Fight Over Budget in New Transit Agency's Hands

Adrienne LaFrance/Civil Beat

A decision on whether to sue the Honolulu City Council could come up at the first official board meeting of a new rapid transit agency this week.

Honolulu Mayor Peter Carlisle on Monday backed off his threats to take the council to court over its decision to pass a budget for the Honolulu Authority for Rapid Transportation. He now says he is waiting to see what HART decides to do with its first budget. The agency was created through a November ballot question, and is charged with planning, constructing, operating and maintaining Honolulu's $5.3 billion rail project.

A long-brewing fight between the executive and legislative branches centered on the council's attempts to amend and pass a budget for HART, even as Carlisle warned council members not to do so. It came to a head Monday when the council by a 9-0 vote overrode Carlisle's veto of its operating and capital budgets for the agency.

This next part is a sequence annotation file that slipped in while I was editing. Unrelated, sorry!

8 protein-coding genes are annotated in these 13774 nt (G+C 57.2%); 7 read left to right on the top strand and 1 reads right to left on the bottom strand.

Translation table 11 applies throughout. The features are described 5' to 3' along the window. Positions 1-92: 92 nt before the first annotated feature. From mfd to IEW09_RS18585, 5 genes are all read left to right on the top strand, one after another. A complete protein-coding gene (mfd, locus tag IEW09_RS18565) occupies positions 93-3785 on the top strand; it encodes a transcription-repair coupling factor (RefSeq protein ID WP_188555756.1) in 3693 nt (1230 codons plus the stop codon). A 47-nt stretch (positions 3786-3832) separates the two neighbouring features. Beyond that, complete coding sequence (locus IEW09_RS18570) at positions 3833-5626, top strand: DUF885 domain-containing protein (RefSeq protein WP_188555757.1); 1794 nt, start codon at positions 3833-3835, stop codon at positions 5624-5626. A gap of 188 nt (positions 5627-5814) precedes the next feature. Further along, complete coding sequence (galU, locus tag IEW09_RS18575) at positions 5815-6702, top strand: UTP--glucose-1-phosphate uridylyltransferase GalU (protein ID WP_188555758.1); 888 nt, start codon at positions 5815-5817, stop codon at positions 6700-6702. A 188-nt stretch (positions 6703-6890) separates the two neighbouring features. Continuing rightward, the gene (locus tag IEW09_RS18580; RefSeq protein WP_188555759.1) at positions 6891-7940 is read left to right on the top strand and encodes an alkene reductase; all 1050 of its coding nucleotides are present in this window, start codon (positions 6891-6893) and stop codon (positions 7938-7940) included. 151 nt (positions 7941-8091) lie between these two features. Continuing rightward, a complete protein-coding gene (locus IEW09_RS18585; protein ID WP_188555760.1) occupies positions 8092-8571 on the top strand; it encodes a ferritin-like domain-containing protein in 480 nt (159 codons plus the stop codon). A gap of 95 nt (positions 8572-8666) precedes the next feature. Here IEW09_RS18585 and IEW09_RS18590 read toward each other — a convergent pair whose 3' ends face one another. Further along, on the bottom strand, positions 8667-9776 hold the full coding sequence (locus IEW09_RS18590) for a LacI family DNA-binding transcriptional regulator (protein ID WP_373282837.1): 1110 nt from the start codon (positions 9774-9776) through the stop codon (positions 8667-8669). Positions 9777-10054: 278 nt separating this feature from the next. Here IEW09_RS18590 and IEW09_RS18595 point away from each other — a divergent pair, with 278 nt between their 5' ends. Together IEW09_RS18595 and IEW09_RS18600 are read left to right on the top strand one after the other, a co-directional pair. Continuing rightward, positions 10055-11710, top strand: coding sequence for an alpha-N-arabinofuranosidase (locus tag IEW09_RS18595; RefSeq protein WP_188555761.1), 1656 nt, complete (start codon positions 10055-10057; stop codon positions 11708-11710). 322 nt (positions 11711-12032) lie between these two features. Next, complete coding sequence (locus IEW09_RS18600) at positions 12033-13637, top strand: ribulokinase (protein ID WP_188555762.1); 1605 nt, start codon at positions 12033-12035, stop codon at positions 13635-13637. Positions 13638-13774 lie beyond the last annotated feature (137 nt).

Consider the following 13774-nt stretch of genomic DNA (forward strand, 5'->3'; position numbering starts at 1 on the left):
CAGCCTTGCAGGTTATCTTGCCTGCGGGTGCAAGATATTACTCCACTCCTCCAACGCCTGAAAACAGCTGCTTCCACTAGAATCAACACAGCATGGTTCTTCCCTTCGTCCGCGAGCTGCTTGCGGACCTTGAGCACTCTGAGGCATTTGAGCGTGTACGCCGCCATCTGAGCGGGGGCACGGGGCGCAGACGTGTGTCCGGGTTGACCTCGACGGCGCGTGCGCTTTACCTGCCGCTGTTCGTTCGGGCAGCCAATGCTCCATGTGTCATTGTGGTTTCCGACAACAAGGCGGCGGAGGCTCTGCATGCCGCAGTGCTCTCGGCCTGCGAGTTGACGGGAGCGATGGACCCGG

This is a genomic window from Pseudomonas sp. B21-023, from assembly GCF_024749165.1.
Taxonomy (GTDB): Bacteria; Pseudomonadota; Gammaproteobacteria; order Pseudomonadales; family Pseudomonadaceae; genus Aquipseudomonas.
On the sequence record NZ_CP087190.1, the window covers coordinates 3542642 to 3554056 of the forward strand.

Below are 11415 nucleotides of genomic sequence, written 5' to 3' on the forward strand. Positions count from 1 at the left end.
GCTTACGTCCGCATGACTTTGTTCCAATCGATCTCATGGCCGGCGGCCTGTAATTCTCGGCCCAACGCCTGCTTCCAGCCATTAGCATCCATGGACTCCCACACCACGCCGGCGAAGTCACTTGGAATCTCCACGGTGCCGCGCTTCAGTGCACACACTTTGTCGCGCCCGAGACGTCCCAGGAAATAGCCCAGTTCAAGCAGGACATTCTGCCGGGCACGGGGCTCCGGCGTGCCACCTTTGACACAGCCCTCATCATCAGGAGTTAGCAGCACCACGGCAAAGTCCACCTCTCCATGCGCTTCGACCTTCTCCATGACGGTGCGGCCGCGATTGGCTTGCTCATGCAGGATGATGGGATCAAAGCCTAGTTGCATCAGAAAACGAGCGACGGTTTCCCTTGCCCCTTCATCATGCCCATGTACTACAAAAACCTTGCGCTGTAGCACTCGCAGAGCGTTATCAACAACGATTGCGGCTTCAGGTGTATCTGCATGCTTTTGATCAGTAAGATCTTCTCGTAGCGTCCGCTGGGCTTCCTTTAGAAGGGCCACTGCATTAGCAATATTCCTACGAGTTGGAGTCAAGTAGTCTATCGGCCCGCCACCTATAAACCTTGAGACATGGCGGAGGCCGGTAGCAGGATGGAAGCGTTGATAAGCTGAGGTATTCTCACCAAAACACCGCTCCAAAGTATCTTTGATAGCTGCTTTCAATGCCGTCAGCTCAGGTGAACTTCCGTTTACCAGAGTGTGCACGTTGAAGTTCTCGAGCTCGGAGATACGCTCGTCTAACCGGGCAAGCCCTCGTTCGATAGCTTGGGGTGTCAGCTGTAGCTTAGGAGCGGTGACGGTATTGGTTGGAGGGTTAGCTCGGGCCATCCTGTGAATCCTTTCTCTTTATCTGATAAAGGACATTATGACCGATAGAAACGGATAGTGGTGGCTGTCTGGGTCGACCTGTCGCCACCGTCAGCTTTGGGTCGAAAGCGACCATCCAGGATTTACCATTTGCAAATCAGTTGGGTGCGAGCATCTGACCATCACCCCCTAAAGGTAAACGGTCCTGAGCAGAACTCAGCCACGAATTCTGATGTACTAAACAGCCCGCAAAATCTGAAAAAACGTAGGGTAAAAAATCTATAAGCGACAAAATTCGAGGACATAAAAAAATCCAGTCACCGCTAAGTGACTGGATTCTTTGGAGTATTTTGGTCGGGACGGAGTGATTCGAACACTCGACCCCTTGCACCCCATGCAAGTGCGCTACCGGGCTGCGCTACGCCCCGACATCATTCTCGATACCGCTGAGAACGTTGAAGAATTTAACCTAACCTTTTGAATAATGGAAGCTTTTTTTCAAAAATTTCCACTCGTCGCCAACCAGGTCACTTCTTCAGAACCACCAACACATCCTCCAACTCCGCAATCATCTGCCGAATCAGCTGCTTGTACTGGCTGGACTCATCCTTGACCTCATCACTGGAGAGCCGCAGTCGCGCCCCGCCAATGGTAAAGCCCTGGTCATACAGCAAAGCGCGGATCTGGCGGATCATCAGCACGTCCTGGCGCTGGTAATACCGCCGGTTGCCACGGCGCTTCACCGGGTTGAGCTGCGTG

Last week, Carlisle said he was willing to spend hundreds of thousands of dollars in a legal fight against the council. Both sides say they their interpretation of the council's role is clearly spelled out in the city charter question that led to the creation of the new transit agency.

The council has insisted that it has the right to amend and approve the HART budget. So when Carlisle refused to transfer a HART budget to the council for consideration, council members took a budget draft created by the Rapid Transit Division and amended it.

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